Virginia
    What kind of shooting do you intend to do? That can affect what style and twist you want in your fletching, also. I have sets with feathers, vanes, right hand, strait, three fletched, four fletched. I got a Jo-Jan fletching jig so I can change them whenever I need to, six at a time.
     
  10. smhmc6

    smhmc6 Member

    Messages:
    744
    State:
    Kansas
    Ha, I guess I forgot. Its a redhead kryptic (I was told it was made by bow tech and its very similar to the diamond black ice), true glow sights, trophy taker drop away rest, s coil stabilizer, sling, d loop, peep sight, bowjacks string silencers, removable quiver, and its shooting the redhead carbon max 2 arrows with blazer vanes (I was told they were the same shafts as the carbon express maxima's) tipped with muzzy 100 grain mx-3's. Shoots fast and quiet, real real smooth. I had it set at 62 pounds because thats what my old bow was set at, but with 80% let off I'm considering tightening it back up to 70 or atleast 65 cause its nothing to pull that back and hold it. I was shooting an older proline bow, it was at least 10 years old probably older and I shot it pretty well. I'm pretty sure they went out of business a long time ago. This is probably mostly cause I was shooting a bit of a dinosaur before (still was pretty efficient at taking deer), but I'm really impressed with this bow. When I was sighting it in my arrows were touching each other at 20 yards and I could barely tell I had shot it, it is that smooth.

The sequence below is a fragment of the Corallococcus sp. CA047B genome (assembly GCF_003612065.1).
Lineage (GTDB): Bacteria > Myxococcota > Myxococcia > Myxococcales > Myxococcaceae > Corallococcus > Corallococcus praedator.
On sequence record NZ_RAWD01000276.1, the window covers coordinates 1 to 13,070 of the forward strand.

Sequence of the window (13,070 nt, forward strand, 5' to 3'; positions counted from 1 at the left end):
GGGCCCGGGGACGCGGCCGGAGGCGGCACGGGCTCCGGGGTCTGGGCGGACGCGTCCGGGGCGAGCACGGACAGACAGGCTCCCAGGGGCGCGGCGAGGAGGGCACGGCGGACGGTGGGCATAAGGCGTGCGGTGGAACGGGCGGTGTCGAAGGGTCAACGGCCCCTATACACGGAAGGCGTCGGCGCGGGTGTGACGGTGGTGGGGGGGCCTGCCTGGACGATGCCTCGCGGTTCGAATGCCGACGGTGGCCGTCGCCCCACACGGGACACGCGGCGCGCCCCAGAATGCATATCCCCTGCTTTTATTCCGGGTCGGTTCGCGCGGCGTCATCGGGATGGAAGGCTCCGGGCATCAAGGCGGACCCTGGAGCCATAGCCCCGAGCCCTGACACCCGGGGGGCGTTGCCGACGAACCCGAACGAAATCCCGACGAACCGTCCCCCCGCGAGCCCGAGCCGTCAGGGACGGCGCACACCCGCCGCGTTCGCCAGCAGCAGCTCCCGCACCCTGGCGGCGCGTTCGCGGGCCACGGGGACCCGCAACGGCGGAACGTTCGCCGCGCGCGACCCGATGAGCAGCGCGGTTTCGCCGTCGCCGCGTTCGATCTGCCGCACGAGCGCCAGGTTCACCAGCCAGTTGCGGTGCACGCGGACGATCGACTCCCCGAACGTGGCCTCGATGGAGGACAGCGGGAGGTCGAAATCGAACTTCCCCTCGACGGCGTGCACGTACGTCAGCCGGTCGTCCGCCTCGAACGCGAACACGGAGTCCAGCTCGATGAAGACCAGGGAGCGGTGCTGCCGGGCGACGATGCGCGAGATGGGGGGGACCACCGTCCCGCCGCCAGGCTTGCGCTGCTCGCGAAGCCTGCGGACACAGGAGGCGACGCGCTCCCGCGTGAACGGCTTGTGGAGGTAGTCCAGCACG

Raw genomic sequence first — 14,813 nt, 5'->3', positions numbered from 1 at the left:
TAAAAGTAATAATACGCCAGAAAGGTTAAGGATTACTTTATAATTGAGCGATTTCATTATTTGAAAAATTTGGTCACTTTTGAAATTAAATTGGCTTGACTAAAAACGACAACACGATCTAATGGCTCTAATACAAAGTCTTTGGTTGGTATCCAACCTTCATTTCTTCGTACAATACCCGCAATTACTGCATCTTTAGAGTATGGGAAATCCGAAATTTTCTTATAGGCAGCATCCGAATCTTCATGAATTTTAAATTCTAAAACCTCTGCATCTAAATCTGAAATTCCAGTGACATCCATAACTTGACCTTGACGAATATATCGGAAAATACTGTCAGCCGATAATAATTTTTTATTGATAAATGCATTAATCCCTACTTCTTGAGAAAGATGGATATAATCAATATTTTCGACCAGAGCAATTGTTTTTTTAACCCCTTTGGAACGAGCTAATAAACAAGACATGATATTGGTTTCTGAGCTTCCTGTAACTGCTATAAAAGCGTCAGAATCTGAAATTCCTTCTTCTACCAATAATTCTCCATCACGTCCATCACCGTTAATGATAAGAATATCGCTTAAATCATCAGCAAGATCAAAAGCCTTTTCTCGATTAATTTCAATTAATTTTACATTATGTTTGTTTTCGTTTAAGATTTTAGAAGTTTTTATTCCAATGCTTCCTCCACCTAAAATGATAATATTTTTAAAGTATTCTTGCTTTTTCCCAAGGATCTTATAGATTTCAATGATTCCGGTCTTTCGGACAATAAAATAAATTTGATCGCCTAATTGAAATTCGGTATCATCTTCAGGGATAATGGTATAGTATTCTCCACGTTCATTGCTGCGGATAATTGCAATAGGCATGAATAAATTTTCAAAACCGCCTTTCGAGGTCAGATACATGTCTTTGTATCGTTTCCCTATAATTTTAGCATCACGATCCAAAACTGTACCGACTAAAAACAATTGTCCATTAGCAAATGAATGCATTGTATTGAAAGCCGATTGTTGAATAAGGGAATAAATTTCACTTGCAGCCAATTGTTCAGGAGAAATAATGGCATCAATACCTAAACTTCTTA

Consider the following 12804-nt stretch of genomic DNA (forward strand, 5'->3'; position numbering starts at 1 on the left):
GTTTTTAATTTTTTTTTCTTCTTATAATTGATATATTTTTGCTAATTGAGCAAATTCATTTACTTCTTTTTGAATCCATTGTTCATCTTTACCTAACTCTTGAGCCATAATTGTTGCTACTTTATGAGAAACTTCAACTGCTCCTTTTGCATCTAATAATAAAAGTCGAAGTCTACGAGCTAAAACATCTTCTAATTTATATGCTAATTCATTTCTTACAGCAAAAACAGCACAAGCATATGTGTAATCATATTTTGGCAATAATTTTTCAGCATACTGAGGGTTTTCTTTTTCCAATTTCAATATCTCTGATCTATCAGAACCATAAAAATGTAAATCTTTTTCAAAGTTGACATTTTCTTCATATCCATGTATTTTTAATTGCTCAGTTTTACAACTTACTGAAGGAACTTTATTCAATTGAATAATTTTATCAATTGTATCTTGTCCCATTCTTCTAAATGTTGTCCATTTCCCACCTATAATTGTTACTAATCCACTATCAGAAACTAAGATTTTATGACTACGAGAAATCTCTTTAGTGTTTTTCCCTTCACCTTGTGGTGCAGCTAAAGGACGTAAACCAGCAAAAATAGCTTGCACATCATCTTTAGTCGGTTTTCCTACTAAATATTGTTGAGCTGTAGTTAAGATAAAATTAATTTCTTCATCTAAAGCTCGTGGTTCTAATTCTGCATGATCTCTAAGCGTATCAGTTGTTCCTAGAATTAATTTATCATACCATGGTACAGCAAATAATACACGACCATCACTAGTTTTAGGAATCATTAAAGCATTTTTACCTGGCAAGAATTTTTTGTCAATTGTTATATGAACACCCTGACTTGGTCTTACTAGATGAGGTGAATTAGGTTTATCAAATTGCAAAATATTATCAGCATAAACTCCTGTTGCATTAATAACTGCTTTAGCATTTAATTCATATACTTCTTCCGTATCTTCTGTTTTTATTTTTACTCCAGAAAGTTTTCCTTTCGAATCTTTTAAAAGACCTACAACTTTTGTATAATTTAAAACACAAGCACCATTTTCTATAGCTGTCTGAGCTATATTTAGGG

11. smhmc6

    smhmc6 Member

    Messages:
    744
    State:
    Kansas
    I don't shoot competition or anything, I just hunt whitetails.
     
  12. ozzy

    ozzy New Member

    Messages:
    3,936
    State:
    Lost Wages
    Sounds like a great bow, I have the Kronik and love it so far. Mine is made by Diamond, it had a sticker with the Diamond logo and the specs of the bow on it.
     
  13. smhmc6

    smhmc6 Member

    Messages:
    744
    State:
    Kansas
    Yeah, those Kroniks are good bows too. Actually I bought mine the night before thanksgiving and they were closing right as the guy was getting done putting all the accessories on the bow. I had to go in thanksgiving morning to put the kisser button on, drop the poundage down to 62, get my draw length set, cut arrows, and get it tuned. My dad and I were bow hunting that morning (with my old bow) so he was with me when I went in to get everything set up... while we were waiting, he bought himself the Kronik. He likes it alot.
     
  14. spoonfish

    spoonfish New Member

    Messages:
    3,780
    State:
    Warsaw, Mo.
    Steve with you useing a drop away rest and a d-loop your set up will work great with the FOB's I posted earlier.
    http://www.starrflight.com/
    No need to buy a fletcher this way and they fly much better even in the wind.
     
  15. kennylee

    kennylee New Member

    Messages:
    271
    State:
    Missouri -
    I use a 1 deg. offset, target shooting 2" vane & hunting 4", in windy conditions all vanes are going to be affected.
    Using a drop away rest its not going to matter, the fletchings are going to clear the rest, so its what ever works for you.
    I'm not making trouble but, if your fletchings had to spin the same direction as your broadheads screw in, we would not be having this conversation, because as far as I know there are not left hand threaded insert or broadheads on the market.